Sugar Hill beefs up sheriff deputy patrols

SUGAR HILL - Residents of Sugar Hill will soon see law enforcement officers patrolling the streets in cars marked with the city's logo.

Sugar Hill isn't getting a police department - voters in February denied a referendum to create such an entity - but the City Council agreed this week to enter into a contract with the Gwinnett County Sheriff's Department to beef up patrols within the city's limits.

This isn't a new concept. For years, the city had a contract with the Gwinnett County Police Department to patrol the area more frequently during certain hours, said Marc Cohen, a city councilman. That contract expired Feb. 1, and the county police department is just performing general patrols in the area.

Cohen said the Gwinnett County police did a great job of protecting the city, but the Council decided not to renew the contract because the Police Department wanted to raise its rates. Creating a city police department wasn't an option, so officials looked to another law enforcement agency for service, he said.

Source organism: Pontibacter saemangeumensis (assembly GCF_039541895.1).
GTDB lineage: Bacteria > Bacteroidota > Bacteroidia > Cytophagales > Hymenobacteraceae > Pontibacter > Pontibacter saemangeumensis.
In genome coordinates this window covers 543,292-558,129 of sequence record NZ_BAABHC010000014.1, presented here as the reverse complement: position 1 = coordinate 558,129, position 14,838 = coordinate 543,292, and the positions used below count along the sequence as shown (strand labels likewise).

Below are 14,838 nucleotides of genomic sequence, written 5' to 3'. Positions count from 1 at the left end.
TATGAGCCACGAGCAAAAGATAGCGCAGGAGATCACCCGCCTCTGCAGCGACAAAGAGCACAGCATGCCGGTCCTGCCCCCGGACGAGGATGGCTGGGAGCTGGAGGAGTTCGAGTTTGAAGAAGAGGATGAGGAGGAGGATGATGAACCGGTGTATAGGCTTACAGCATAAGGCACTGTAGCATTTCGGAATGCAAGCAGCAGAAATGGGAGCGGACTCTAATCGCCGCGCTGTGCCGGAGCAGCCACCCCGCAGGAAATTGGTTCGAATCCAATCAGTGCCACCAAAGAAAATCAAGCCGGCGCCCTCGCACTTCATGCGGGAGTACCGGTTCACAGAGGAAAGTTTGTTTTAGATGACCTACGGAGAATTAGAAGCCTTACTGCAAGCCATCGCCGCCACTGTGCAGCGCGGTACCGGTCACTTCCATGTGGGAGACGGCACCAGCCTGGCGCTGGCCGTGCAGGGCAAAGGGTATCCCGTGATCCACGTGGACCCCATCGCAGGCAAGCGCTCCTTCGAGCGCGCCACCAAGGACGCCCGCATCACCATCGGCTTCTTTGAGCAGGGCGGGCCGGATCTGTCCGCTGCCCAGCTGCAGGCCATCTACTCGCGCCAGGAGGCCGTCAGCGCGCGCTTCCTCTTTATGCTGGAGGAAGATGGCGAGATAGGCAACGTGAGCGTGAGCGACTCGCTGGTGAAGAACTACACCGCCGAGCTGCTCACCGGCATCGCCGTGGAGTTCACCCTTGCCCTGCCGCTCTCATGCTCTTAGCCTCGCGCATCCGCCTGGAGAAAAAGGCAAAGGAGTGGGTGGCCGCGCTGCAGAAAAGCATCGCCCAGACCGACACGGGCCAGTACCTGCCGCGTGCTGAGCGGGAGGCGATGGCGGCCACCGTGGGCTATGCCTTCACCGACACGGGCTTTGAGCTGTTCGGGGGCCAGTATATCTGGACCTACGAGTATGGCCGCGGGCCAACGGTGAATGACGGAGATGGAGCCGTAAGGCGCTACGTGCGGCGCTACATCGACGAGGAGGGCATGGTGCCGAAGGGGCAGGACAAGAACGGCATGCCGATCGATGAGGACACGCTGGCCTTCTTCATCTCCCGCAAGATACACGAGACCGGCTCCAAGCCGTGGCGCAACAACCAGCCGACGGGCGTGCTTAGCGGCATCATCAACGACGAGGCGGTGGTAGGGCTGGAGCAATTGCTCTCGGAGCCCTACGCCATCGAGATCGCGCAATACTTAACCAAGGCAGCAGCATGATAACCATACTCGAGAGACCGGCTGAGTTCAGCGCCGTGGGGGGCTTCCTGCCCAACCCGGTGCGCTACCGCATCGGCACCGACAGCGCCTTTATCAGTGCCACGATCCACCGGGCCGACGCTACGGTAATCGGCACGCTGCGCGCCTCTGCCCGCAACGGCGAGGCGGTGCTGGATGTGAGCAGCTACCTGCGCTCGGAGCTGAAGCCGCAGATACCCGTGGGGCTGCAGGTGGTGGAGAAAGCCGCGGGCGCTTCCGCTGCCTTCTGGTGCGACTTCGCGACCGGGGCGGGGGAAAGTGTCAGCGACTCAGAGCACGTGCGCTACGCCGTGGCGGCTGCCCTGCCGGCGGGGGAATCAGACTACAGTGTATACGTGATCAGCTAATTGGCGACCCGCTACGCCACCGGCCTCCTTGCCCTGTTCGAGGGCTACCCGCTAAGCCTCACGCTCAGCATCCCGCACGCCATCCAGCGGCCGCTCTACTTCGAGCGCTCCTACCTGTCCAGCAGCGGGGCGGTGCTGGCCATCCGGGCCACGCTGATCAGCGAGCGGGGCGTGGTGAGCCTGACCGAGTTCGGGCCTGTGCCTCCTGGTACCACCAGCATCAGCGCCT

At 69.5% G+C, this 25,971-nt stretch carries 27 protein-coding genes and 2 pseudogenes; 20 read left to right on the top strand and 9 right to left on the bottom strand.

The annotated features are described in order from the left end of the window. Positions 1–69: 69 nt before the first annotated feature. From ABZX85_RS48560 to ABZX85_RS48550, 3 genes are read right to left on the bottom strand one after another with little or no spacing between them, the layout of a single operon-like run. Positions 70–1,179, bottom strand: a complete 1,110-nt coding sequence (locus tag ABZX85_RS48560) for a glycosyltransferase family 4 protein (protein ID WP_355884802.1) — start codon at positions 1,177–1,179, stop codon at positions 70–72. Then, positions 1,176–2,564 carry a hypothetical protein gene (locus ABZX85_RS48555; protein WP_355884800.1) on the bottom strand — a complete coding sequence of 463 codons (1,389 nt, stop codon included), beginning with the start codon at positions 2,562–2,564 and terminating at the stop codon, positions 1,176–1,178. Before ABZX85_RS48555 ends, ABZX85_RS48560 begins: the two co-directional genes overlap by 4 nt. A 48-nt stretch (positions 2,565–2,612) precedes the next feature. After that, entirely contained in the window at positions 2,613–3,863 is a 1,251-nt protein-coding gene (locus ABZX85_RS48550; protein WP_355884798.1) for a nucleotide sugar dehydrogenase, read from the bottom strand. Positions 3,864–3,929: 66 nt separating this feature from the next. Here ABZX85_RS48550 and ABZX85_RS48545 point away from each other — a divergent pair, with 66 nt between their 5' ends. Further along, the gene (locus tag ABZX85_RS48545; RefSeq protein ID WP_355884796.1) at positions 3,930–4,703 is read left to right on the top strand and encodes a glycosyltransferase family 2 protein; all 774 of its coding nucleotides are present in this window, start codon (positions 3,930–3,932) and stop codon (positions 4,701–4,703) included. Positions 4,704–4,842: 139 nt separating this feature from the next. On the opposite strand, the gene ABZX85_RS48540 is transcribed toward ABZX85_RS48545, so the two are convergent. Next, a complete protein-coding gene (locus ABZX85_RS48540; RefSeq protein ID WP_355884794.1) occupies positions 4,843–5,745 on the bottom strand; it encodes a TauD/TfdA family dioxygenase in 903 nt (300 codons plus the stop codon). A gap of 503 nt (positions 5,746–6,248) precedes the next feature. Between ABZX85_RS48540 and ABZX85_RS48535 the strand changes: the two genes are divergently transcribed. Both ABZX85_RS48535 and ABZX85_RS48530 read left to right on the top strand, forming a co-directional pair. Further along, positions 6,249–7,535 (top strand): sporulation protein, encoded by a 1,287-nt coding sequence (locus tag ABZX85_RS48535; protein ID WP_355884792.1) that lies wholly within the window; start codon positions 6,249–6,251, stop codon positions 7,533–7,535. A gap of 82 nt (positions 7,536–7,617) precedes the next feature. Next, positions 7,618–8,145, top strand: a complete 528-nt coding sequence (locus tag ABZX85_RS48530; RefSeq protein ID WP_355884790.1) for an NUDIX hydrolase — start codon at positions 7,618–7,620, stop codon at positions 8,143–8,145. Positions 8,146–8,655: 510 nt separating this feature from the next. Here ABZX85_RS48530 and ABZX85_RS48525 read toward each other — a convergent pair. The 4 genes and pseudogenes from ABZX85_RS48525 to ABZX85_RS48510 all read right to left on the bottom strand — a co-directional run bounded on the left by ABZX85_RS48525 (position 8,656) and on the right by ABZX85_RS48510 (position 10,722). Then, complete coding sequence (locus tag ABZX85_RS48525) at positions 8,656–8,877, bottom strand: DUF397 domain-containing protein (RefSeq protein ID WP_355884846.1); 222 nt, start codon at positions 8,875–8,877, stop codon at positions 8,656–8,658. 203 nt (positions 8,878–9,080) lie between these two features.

Under this new contract, the Sheriff's Department will dedicate deputies to patrol the city, and Sugar Hill will purchase marked patrol cars for their use.

The city will use money from an existing special purpose local option sales tax to purchase the infrastructure - patrol cars and related equipment - the deputies will use, Cohen said. The budget contains the money the city needs for the staffing costs.

Cohen said the agreement is a good thing for the city, and he thinks the Sugar Hill patrol cars will build community pride.

"This is not a high crime area," Cohen said. "The only way to not become a high crime area is to have a deterrent. And you have to have a deterrent with teeth. The Gwinnett County Police Department, the Sheriff's Office, those are deterrents with teeth."

Don Kelemen, the city's community relations director, said the agreement was made simply to ensure the security of residents, not to create speed traps or hand out tickets.

"There's not a lot of police activity here ... (but with this contract) we have something that really gives a sense of security," Kelemen said. "This is a win for everyone."